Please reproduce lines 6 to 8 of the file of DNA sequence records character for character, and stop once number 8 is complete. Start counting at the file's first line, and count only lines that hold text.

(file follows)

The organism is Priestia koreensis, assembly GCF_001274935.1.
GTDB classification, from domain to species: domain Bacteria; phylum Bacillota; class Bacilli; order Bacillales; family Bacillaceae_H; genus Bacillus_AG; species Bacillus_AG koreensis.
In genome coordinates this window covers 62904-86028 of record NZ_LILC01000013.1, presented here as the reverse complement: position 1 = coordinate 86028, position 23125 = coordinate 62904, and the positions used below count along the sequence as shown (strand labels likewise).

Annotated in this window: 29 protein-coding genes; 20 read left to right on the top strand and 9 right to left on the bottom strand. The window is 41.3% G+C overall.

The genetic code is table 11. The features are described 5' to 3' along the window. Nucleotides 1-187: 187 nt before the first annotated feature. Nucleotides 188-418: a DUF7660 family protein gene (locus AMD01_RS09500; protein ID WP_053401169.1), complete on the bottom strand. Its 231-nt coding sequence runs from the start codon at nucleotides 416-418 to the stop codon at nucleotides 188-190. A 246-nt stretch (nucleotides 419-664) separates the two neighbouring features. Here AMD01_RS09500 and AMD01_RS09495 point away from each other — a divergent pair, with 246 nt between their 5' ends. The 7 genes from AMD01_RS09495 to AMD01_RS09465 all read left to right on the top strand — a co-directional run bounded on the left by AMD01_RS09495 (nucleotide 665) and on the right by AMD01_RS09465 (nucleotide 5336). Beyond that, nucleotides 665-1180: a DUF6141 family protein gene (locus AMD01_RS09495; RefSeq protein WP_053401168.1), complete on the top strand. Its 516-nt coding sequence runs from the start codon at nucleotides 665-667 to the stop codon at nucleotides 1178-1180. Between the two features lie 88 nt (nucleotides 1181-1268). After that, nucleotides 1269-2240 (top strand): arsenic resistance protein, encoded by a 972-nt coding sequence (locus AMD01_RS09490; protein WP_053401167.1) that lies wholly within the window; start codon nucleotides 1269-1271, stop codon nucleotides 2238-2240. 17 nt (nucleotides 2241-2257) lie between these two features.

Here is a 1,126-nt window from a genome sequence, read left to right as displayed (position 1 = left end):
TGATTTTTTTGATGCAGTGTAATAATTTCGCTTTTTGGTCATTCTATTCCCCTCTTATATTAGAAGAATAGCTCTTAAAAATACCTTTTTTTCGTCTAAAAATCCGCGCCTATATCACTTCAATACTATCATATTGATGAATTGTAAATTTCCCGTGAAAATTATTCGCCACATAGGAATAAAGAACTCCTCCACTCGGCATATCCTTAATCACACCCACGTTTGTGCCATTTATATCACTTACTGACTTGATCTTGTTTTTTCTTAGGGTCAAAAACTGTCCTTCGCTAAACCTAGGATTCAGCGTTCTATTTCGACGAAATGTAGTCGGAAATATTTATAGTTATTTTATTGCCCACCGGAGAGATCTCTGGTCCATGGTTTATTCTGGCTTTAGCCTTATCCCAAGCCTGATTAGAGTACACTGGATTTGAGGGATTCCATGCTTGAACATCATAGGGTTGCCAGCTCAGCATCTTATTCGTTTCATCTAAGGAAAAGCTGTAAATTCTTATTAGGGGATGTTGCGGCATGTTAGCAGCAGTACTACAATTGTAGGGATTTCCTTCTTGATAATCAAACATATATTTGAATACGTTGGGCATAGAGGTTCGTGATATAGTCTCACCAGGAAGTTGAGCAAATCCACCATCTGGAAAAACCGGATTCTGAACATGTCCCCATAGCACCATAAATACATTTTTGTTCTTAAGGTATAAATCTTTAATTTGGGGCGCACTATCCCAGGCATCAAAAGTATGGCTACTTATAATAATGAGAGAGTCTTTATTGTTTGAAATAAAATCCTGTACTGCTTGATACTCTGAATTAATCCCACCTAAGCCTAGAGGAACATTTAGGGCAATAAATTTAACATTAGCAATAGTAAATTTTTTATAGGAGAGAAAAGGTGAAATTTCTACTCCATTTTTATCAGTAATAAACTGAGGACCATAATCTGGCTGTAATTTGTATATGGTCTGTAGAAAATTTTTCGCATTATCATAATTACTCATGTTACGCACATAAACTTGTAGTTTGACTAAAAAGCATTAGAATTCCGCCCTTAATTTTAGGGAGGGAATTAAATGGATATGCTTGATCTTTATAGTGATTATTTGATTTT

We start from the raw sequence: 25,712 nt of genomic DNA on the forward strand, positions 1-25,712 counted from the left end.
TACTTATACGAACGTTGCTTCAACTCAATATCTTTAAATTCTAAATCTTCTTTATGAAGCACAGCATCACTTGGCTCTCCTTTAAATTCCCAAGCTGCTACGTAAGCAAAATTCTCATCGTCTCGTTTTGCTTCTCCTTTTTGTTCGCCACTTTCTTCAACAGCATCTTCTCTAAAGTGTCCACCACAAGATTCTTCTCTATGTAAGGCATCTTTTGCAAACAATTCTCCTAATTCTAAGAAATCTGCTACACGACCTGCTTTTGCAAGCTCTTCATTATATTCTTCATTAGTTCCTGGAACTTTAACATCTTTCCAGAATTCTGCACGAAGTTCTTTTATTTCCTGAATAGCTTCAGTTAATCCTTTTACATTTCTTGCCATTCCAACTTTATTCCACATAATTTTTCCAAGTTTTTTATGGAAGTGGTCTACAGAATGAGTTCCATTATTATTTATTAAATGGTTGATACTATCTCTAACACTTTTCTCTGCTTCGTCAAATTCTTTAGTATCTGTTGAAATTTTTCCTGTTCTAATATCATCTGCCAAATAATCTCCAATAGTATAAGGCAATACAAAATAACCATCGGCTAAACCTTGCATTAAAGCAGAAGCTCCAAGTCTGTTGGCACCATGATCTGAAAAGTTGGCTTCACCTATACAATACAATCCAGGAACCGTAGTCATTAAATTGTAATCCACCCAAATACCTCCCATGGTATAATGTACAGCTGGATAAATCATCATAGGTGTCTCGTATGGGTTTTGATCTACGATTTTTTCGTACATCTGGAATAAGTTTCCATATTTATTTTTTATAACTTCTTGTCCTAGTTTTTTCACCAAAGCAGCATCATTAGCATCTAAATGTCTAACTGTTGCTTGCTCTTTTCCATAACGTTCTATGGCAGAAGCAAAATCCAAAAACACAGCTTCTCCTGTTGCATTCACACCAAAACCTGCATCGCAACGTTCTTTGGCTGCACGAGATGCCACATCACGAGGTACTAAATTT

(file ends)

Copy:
Here is a 1,126-nt window from a genome sequence, read left to right as displayed (position 1 = left end):
TGATTTTTTTGATGCAGTGTAATAATTTCGCTTTTTGGTCATTCTATTCCCCTCTTATATTAGAAGAATAGCTCTTAAAAATACCTTTTTTTCGTCTAAAAATCCGCGCCTATATCACTTCAATACTATCATATTGATGAATTGTAAATTTCCCGTGAAAATTATTCGCCACATAGGAATAAAGAACTCCTCCACTCGGCATATCCTTAATCACACCCACGTTTGTGCCATTTATATCACTTACTGACTTGATCTTGTTTTTTCTTAGGGTCAAAAACTGTCCTTCGCTAAACCTAGGATTCAGCGTTCTATTTCGACGAAATGTAGTCGGAAATATTTATAGTTATTTTATTGCCCACCGGAGAGATCTCTGGTCCATGGTTTATTCTGGCTTTAGCCTTATCCCAAGCCTGATTAGAGTACACTGGATTTGAGGGATTCCATGCTTGAACATCATAGGGTTGCCAGCTCAGCATCTTATTCGTTTCATCTAAGGAAAAGCTGTAAATTCTTATTAGGGGATGTTGCGGCATGTTAGCAGCAGTACTACAATTGTAGGGATTTCCTTCTTGATAATCAAACATATATTTGAATACGTTGGGCATAGAGGTTCGTGATATAGTCTCACCAGGAAGTTGAGCAAATCCACCATCTGGAAAAACCGGATTCTGAACATGTCCCCATAGCACCATAAATACATTTTTGTTCTTAAGGTATAAATCTTTAATTTGGGGCGCACTATCCCAGGCATCAAAAGTATGGCTACTTATAATAATGAGAGAGTCTTTATTGTTTGAAATAAAATCCTGTACTGCTTGATACTCTGAATTAATCCCACCTAAGCCTAGAGGAACATTTAGGGCAATAAATTTAACATTAGCAATAGTAAATTTTTTATAGGAGAGAAAAGGTGAAATTTCTACTCCATTTTTATCAGTAATAAACTGAGGACCATAATCTGGCTGTAATTTGTATATGGTCTGTAGAAAATTTTTCGCATTATCATAATTACTCATGTTACGCACATAAACTTGTAGTTTGACTAAAAAGCATTAGAATTCCGCCCTTAATTTTAGGGAGGGAATTAAATGGATATGCTTGATCTTTATAGTGATTATTTGATTTT

We start from the raw sequence: 25,712 nt of genomic DNA on the forward strand, positions 1-25,712 counted from the left end.